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Invitation Wording For Smart Cookies Part 2 | Manolo for the Brides

Invitation Wording For Smart Cookies Part 2


Yesterday we talked briefly about the standard forms for wording wedding invitations… and now we start getting into the finer points. What do you do when your parents have divorced? What if they’ve remarried? Multiple times? What if one of your parents has, sadly, passed on?

Not to panic. There are forms that have developed over time, because no matter your situation, you are not the first one facing it.

If the parents are divorced and nobody has remarried, here is how it looks:
Ms. Julia Eloise Culpepper
and
Mr. Edmund Godfrey Smythe
request the honor of your presence
at the marriage of their daughter
Gwendolyn Petunia
to
Mr. Wilfred Mikhail Jones
son of
Ms. Frieda Maureen Jones
and
Mr. Dagwood Edgar Jones

Note that how the divorced mother is addressed depends on which surname she uses socially. That means the parents of the bride in this example also illustrate nicely how to word things when your happily married parents don’t share a last name.

But what if one or both of your parents has remarried? Do they all get listed? And what if one has been remarried multiple times? Do you have to list every step parent you’ve ever had?

Well, if any of those step parents are no longer a part of your life, you are under no obligation to list them. In fact, if you’ve got four step parents between your two parents… it would get mighty crowded up there to try to squeeze them all into the invitation. These things are only so big and the writing can only be so small before nobody can read what it says.

The rule of thumb would be to include only current step parents. In that case, your wording would go like this:

Mr. and Mrs. Donovan Q. Culpepper
and
Mr. and Mrs. Edmond Geoffrey Smythe
request the pleasure of your company
at the marriage of their daughter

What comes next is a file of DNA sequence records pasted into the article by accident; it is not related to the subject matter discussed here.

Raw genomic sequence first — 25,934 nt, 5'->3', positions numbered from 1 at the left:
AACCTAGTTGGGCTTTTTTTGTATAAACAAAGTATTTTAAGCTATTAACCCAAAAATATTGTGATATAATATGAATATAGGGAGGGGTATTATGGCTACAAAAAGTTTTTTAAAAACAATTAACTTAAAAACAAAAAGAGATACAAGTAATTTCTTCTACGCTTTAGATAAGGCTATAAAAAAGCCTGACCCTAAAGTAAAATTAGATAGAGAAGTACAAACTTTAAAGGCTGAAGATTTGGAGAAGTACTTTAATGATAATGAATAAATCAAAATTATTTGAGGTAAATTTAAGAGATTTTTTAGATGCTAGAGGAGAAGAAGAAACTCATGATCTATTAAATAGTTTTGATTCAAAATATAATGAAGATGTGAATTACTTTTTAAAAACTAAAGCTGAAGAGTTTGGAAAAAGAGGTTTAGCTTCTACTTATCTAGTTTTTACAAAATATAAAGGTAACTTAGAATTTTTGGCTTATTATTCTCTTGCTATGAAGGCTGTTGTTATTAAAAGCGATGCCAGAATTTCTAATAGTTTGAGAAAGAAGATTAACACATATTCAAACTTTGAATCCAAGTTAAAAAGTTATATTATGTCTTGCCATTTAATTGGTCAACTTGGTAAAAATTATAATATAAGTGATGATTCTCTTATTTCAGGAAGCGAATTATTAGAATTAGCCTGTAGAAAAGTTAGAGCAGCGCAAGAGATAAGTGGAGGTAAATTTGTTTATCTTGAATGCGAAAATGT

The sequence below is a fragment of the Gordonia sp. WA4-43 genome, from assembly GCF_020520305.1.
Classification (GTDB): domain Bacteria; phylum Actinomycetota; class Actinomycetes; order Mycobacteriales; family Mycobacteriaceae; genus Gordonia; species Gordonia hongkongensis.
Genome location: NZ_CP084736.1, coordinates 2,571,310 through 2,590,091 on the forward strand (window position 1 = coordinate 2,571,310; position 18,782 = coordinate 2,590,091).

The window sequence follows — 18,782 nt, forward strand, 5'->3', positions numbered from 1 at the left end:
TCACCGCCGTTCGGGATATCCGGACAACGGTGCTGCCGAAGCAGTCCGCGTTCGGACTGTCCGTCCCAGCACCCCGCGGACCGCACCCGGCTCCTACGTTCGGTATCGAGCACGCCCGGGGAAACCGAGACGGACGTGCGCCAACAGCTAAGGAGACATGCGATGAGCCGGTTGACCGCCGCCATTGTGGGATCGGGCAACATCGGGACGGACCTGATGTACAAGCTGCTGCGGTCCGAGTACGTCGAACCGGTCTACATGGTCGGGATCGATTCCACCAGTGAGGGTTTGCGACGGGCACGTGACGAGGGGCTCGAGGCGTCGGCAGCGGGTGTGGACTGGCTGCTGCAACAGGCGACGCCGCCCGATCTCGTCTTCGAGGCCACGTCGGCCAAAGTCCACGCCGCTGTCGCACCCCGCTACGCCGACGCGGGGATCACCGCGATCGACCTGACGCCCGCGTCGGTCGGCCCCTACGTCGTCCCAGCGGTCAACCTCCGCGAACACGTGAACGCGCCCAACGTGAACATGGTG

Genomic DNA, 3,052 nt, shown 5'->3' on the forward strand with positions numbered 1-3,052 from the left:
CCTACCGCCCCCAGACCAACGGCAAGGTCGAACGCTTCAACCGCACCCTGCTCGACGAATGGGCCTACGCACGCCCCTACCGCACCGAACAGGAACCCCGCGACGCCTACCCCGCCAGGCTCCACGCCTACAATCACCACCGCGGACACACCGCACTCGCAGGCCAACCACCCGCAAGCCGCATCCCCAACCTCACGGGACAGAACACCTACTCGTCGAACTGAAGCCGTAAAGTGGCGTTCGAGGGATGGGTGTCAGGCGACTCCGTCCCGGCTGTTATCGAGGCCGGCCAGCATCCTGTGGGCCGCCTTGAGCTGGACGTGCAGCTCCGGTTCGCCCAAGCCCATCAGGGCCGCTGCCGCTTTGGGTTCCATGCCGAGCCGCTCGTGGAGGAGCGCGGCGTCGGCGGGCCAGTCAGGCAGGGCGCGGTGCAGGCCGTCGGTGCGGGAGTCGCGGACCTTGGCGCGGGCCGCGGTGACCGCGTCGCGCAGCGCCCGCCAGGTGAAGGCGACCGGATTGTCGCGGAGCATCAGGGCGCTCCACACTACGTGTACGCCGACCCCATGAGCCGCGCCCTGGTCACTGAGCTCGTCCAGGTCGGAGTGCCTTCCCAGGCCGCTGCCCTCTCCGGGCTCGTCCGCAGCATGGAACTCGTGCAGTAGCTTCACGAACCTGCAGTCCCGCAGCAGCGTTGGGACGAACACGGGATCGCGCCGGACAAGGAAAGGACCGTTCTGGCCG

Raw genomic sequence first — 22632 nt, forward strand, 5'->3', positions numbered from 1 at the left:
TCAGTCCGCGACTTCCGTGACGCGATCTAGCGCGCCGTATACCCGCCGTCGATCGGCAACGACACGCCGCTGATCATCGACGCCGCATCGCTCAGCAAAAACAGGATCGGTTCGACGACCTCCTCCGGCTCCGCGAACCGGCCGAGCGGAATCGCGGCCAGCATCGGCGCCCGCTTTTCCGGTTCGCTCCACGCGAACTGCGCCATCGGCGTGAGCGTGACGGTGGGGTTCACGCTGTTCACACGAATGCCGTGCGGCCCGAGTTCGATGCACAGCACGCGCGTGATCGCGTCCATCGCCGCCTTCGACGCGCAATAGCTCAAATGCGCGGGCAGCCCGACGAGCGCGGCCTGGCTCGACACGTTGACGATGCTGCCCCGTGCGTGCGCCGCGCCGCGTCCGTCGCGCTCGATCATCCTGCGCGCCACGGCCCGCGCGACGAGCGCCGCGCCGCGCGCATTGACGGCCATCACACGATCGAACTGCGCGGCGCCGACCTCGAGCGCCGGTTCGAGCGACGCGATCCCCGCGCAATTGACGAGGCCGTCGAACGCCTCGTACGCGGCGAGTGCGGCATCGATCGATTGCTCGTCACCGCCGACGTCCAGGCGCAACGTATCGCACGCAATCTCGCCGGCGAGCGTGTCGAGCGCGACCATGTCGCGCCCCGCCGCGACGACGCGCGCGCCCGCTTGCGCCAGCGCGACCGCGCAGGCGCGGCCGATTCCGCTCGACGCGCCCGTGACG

Gwendolyn Petunia
to
Mr. Wilfred Mikail Jones

Or, as I said yesterday, you can just skip the names of all the parents and use this form:

Together with their parents,
Miss Gwendolyn Petunia Smythe
and
Mr. Wilfred Mikhail Jones
request the pleasure of your company
at their marriage

But what if one of your parents is dead? In that case, of course, you have my deepest sympathy. It’s not easy to lose a parent. My own beloved mother and Mr. Twistie’s father had both shuffled off this mortal coil well before we were married. We were also hosting our own shindig, so we just went with the ‘together with our parents’ wording.

Then again, you may want your parents’ names on your invitation. Here’s how to do it properly:

The honor of your presence is requested
at the marriage of
Miss Gwendolyn Petunia Smythe
daughter of
Ms. Julia Eloise Culpepper
and
the late Mr. Edmond Geoffrey Smythe
to
Mr. Wilfred Mikhail Jones
son of
Mr. Dagwood Edgar Jones
and
the late Mrs. Frieda Maureen Jones

Please note that this is the only form in which a deceased parent is ever listed on a wedding invitation. The dead cannot host parties. No, not even if they would have approved the match.

If you’re not doing this form, simply use the names of the living parents as shown in whatever other form is most appropriate to your needs.

Tune in again tomorrow to see how to list everyone when holding a same-sex celebration, or when one (or more) of your parents is in a same-sex relationship.

One Response to “Invitation Wording For Smart Cookies Part 2”

  1. sunny October 14, 2011 at 7:29 am #

    I have only one objection here: I can’t stand the use of Mrs. John Smith, for example, instead of Mrs. Mary Smith. To me, it is a pretty clear statement that Mary Smith is nothing more than her husband’s wife.

    We absolutely refused to put it on any item in our invitation packet, and I have told our celebrants not to refer to me with it after we are pronounced married.

    I know it is traditional, but I also think some traditions should be left for dead. Anyhow, I wish you had listed an option for those of us who think that method is antiquated and sexist. Just my two cents! =)